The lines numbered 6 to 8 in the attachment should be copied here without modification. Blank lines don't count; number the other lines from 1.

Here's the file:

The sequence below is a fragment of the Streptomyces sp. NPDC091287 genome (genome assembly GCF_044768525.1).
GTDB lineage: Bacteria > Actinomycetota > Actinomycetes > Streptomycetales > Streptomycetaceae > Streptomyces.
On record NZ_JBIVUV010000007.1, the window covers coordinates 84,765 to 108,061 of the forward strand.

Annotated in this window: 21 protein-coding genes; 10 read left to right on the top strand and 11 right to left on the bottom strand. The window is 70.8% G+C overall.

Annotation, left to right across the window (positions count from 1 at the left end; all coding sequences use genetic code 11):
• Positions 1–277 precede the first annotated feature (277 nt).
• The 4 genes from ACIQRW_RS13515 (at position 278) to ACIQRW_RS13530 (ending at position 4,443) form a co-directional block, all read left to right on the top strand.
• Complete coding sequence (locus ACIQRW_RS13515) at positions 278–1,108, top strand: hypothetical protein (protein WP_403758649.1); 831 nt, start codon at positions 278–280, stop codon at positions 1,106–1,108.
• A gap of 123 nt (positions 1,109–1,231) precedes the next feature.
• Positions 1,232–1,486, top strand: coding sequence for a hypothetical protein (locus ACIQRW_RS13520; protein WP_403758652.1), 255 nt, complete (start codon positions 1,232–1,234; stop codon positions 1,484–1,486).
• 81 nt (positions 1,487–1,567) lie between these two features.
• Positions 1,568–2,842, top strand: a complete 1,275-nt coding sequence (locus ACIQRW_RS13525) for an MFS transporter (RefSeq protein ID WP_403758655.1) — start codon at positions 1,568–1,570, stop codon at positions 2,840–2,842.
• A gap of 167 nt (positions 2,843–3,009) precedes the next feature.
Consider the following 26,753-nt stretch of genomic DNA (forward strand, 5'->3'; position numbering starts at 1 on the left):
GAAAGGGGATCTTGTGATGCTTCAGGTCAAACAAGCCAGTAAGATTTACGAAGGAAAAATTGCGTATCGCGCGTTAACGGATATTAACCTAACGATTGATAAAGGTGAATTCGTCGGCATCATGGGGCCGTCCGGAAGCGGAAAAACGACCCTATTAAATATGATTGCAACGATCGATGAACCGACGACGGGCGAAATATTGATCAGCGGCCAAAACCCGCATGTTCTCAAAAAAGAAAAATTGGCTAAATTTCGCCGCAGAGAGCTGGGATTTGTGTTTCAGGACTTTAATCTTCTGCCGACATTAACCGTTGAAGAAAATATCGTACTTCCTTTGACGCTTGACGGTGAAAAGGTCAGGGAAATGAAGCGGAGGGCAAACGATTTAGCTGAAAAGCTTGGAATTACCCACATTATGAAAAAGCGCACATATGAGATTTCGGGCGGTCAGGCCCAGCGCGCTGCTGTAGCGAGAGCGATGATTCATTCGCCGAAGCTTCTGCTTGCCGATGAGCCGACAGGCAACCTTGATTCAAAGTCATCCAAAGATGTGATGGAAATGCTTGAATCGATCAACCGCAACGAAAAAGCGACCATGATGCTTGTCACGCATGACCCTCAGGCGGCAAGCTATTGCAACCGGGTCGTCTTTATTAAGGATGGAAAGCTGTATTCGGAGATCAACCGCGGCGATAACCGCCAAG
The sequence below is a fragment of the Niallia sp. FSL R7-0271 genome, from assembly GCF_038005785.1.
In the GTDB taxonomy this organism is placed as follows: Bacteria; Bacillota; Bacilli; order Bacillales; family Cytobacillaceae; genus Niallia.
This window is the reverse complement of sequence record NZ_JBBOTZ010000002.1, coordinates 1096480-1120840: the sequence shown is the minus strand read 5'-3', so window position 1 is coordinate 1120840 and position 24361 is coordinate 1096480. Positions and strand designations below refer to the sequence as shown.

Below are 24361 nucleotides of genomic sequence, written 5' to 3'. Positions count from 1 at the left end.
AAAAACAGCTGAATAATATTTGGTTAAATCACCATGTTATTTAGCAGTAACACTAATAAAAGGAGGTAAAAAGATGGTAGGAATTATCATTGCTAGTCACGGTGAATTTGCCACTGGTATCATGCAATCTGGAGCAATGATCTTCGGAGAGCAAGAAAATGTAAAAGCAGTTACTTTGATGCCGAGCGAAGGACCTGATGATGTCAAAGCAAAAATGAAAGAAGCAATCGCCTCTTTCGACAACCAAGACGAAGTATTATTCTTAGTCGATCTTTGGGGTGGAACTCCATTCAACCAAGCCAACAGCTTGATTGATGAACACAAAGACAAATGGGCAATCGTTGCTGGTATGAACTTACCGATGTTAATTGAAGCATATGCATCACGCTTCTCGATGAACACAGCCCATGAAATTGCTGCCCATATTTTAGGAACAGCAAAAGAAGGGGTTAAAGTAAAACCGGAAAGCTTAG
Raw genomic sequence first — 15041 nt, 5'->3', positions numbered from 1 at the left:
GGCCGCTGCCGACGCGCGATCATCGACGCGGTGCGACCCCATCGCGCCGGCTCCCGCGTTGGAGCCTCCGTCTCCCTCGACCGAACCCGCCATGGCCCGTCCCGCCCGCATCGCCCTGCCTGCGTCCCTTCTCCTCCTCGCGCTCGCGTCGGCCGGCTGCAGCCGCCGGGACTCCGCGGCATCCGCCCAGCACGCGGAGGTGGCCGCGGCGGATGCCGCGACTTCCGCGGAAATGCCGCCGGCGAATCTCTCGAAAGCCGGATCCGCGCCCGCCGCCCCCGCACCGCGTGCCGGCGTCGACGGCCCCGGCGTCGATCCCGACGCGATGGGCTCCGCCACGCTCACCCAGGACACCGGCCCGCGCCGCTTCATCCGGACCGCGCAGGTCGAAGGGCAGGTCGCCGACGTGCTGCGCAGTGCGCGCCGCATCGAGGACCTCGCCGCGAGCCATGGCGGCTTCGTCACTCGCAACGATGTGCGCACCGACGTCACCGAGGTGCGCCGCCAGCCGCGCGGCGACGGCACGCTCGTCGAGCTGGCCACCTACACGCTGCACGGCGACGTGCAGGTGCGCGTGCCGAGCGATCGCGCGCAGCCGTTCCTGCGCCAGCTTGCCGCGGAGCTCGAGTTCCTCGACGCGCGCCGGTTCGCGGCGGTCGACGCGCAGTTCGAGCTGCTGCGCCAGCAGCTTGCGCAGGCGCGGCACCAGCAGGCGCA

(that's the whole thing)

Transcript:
• Positions 1–277 precede the first annotated feature (277 nt).
• The 4 genes from ACIQRW_RS13515 (at position 278) to ACIQRW_RS13530 (ending at position 4,443) form a co-directional block, all read left to right on the top strand.
• Complete coding sequence (locus ACIQRW_RS13515) at positions 278–1,108, top strand: hypothetical protein (protein WP_403758649.1); 831 nt, start codon at positions 278–280, stop codon at positions 1,106–1,108.